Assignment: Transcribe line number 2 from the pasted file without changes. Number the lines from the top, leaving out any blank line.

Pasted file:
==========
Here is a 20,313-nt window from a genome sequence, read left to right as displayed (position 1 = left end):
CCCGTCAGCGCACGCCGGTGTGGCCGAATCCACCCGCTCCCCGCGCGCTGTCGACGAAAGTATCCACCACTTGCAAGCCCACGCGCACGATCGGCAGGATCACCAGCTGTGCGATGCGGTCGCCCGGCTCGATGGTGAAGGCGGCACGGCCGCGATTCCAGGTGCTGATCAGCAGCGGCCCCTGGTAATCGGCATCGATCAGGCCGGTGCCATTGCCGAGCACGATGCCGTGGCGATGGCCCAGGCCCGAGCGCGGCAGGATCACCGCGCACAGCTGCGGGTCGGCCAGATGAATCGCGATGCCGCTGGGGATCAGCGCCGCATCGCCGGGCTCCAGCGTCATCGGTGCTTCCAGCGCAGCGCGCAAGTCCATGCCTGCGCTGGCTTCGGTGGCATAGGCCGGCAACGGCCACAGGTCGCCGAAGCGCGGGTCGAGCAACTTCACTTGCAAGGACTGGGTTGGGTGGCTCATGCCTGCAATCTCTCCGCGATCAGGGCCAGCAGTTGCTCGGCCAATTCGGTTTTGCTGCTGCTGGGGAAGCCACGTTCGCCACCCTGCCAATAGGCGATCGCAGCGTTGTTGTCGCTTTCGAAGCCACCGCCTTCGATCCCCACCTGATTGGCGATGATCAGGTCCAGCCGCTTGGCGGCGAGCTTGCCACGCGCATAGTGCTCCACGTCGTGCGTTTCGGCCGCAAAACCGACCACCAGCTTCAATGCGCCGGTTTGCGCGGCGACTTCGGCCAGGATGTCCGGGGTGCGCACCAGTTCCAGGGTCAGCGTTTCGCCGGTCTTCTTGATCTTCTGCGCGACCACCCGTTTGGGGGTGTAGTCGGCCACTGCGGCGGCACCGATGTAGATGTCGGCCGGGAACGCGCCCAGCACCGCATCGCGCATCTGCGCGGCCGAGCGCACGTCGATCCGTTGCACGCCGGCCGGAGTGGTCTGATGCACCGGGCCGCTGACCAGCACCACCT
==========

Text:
CCCGTCAGCGCACGCCGGTGTGGCCGAATCCACCCGCTCCCCGCGCGCTGTCGACGAAAGTATCCACCACTTGCAAGCCCACGCGCACGATCGGCAGGATCACCAGCTGTGCGATGCGGTCGCCCGGCTCGATGGTGAAGGCGGCACGGCCGCGATTCCAGGTGCTGATCAGCAGCGGCCCCTGGTAATCGGCATCGATCAGGCCGGTGCCATTGCCGAGCACGATGCCGTGGCGATGGCCCAGGCCCGAGCGCGGCAGGATCACCGCGCACAGCTGCGGGTCGGCCAGATGAATCGCGATGCCGCTGGGGATCAGCGCCGCATCGCCGGGCTCCAGCGTCATCGGTGCTTCCAGCGCAGCGCGCAAGTCCATGCCTGCGCTGGCTTCGGTGGCATAGGCCGGCAACGGCCACAGGTCGCCGAAGCGCGGGTCGAGCAACTTCACTTGCAAGGACTGGGTTGGGTGGCTCATGCCTGCAATCTCTCCGCGATCAGGGCCAGCAGTTGCTCGGCCAATTCGGTTTTGCTGCTGCTGGGGAAGCCACGTTCGCCACCCTGCCAATAGGCGATCGCAGCGTTGTTGTCGCTTTCGAAGCCACCGCCTTCGATCCCCACCTGATTGGCGATGATCAGGTCCAGCCGCTTGGCGGCGAGCTTGCCACGCGCATAGTGCTCCACGTCGTGCGTTTCGGCCGCAAAACCGACCACCAGCTTCAATGCGCCGGTTTGCGCGGCGACTTCGGCCAGGATGTCCGGGGTGCGCACCAGTTCCAGGGTCAGCGTTTCGCCGGTCTTCTTGATCTTCTGCGCGACCACCCGTTTGGGGGTGTAGTCGGCCACTGCGGCGGCACCGATGTAGATGTCGGCCGGGAACGCGCCCAGCACCGCATCGCGCATCTGCGCGGCCGAGCGCACGTCGATCCGTTGCACGCCGGCCGGAGTGGTCTGATGCACCGGGCCGCTGACCAGCACCACCT